Hurst boiler selected for New Hampshire district heating project

By Hurst Boiler & Welding Company Inc. | December 09, 2014

To minimize reliance on foreign fossil fuels and to reduce carbon emissions, Sullivan County, New Hampshire, headed by Facilities Director John Cressy and his team, conducted extensive research into biomass fuel technology. After looking at almost two dozen plants, the county purchased a Hurst biomass boiler district heating system with a backpressure steam turbine/generator. The Hurst system will serve the county’s 166-bed nursing home and 168-bed prison complex as well as two smaller onsite buildings in Unity, New Hampshire.

“I ran into a competitor at the Northeast Biomass Conference two years ago and was shown some of his equipment,” said John Cressy, director of facilities for Sullivan County. “We liked the concept and robust nature of the ‘walking floor’ so I specified it in our bid package. The equipment specified by the winning bidder turned out to be Hurst equipment.  I hadn’t even heard of Hurst; but after learning what I did, I was delighted that they were central to our project.”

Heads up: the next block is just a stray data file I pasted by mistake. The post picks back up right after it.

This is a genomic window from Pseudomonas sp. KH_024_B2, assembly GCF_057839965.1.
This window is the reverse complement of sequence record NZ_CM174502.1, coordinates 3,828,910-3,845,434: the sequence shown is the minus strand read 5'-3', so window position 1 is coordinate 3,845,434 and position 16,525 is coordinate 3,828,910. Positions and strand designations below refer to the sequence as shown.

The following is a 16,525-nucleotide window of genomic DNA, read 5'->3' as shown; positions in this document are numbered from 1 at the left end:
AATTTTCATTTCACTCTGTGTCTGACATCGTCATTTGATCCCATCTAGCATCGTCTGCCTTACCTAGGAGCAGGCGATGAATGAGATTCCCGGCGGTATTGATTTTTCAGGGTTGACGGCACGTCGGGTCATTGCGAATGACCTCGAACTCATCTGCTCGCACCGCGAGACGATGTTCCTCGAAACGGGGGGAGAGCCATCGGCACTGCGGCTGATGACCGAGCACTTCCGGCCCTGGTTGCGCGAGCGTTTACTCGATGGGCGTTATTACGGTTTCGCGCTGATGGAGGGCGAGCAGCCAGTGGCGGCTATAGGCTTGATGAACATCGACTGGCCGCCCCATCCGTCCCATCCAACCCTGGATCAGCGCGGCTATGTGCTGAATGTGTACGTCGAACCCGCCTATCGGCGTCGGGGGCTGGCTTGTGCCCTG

The biomass combined-heat-and-power (CHP) district energy system constructed at the Unity Complex is almost entirely fueled by locally sourced, renewable wood chips (provided by Cousineau Forest Products of Henniker, New Hampshire).  Producing inexpensive heat and electricity for the over 215,000 square feet of conditioned space,  the system has replaced 95 percent of fuel oil purchases and 10 percent electric purchases in the nursing home.

“Even though it’s still a new system, I’m very pleased with the Hurst equipment,” Cressy said. “It’s robust, which is important in New Hampshire, as we put heating systems through a lot up here.” At the equipment dedication ceremony in April Jeff Barrette, chairman of the Sullivan County Commission, stated, “It [the system] has been operating since December and has already saved us about $100,000. This will significantly lower our energy costs and create a net savings in the first year of operation.” Sullivan County officials project that the annual fuel savings will pay for the construction bond within fifteen years.

Authorized Hurst Boiler representative Bob Waller, and his company Thermal Systems Inc., coordinated and performed all specification and procurement services for the project.  Waller and TSI oversaw the development of the equipment specifications, the equipment arrangement design, and the procurement of the components necessary to meet the requirements of the county initiative.

To read the Hurst Boiler – Sullivan County, NH Biomass District Energy Project Case Study, visit the Hurst Boiler website